Business sentiment in Germany is at rock bottom, as Europe's economic powerhouse has reported the worst economic data for the first half of 2023 of the seven most-industrialized countries: While countries like the US and even France are growing, the German economy is set to shrink by 0.4% this year.
A survey conducted by the Federal Association of German Employers (BDA) this month shows that 82% of the surveyed business owners express great concerns about the state of the German economy. Some 88% think the government has no plan whatsoever on how to handle the crises.
Economy Minister Robert Habeck from the environmentalist Greens party has a bunch of massive problems on his plate, including geopolitical challenges from the war in Ukraine, the situation in the Middle East and China's muscle-flexing in Asia. Adding to these are Germany's costly transition to a carbon-neutral economy, a massive infrastructure backlog, the country's slow pace of digitalization, as well as a lack of skilled labor and excessive bureaucracy.
For decades, a strong industrial base — accounting for about 23% of gross domestic product (GDP) — has been the backbone of the German economy, in addition to thousands of family-owned small and medium-sized enterprises (SMEs).
Grand plan for industrial rescue
In mid-October, Habeck surprised the German public with a so-called Industrial Strategy — a 60-page catalog of urgently needed measures and plenty of state subsidies to make them a reality over the coming years.
With the plan, the economics minister is following in the footsteps of US President Joe Biden, who is currently shelling out a total of $740 billion (€700 billion) for investments in greener US industries. Called the Inflation Reduction Act, Biden's plan includes massive tax incentives alongside direct subsidies.
Habeck's strategy has been hugely welcomed by both industry leaders and trade union bosses, who've long been crying out for state support in trying times.
However, the plan didn't go down so well within the German government as a whole, which is made up of three different parties with different economic policies. While Habeck's Greens are known for their state interventionist approach, the liberal Free Democrats are traditionally against state meddling in business, and the Social Democrats loath anything that could harm their working-class voter base.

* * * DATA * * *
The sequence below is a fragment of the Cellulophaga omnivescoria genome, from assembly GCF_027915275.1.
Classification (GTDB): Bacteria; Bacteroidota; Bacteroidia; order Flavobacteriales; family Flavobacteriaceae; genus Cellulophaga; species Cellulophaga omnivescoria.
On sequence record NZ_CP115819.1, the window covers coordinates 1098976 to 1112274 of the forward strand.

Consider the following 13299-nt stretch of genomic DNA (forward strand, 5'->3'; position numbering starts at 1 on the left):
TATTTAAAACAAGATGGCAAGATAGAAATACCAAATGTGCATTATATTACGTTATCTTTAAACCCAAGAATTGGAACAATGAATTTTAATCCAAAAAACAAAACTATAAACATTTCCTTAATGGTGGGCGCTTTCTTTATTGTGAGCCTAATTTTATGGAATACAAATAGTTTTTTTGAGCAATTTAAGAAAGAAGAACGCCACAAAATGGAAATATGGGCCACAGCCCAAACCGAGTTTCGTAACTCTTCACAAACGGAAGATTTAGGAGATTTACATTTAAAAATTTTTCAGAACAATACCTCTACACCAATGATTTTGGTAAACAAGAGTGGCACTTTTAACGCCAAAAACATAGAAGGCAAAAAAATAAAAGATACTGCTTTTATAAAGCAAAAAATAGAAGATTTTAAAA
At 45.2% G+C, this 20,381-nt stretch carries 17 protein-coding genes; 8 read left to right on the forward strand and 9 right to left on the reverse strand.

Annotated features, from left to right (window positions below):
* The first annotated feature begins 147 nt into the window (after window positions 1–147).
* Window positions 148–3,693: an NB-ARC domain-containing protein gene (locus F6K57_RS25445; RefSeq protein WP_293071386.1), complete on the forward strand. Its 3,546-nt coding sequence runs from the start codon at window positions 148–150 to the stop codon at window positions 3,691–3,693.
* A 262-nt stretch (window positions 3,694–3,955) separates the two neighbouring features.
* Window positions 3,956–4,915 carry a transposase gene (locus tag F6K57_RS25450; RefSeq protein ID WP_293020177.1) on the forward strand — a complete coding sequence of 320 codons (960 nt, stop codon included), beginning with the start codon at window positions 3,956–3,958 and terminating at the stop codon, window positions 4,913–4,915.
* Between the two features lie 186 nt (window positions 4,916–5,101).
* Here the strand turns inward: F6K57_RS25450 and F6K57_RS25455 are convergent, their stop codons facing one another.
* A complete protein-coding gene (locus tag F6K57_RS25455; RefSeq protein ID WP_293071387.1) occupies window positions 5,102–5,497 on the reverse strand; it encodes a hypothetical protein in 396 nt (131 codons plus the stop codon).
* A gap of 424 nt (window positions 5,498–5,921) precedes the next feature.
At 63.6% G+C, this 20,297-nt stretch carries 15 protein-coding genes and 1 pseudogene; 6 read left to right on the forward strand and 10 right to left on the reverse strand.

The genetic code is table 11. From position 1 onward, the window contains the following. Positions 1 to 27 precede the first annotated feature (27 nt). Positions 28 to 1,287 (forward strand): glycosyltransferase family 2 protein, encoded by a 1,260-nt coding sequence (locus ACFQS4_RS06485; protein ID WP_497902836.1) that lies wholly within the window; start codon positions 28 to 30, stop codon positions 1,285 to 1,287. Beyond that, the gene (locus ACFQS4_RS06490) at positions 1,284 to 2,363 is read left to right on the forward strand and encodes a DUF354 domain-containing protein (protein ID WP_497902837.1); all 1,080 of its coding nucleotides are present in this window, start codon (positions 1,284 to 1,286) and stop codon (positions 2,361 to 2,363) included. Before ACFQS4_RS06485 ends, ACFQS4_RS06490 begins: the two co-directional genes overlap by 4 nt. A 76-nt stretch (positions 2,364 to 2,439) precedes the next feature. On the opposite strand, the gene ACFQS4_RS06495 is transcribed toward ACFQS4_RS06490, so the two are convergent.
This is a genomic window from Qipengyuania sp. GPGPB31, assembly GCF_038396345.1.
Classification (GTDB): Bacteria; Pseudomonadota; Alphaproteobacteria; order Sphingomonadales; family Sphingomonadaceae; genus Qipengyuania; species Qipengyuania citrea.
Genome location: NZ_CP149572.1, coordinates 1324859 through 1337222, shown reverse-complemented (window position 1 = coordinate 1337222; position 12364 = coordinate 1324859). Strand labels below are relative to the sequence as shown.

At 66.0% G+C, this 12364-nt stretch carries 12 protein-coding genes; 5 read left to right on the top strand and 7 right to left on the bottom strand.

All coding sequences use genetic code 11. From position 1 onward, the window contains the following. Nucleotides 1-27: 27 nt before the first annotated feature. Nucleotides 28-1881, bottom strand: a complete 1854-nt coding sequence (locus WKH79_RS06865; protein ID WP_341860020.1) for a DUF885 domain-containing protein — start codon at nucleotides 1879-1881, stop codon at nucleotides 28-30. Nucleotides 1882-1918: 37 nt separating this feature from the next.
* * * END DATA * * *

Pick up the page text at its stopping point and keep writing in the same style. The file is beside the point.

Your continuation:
But what caused the ire of Habeck's coalition partners most was the timing of the strategy and the fact that he didn't discuss it with them before he went public with his proposals.
Cap on electricity costs for industry
A key element of the new industrial strategy is a heavily subsidized electricity price for certain industries that are suffering disproportionately from rising energy prices in the wake of the Russian invasion of Ukraine.
Germany's roughly two decades of outstanding economic success had been firmly rooted in cheap Russian energy that companies here turned into goods with a competitive advantage on world markets. Germany was the so-called export champion of the world for many years, and products "Made in Germany" became global hallmarks of quality.
Without cheap Russian gas, industrial companies now have to rely on supplies of more expensive liquefied natural gas (LNG).
As a result, German electricity prices surged to become the highest in the world due to the expensive reliance on gas for power production.
Deaf ears and empty state coffers
Under his new strategy, Habeck is now calling for a subsidized electricity price for the industry of 6 eurocents ($0.063) per kilowatt-hour. By comparison, Germans are still paying about 40 eurocents for their retail electricity supply, while industries in the US or France enjoy prices as low as 4 eurocents.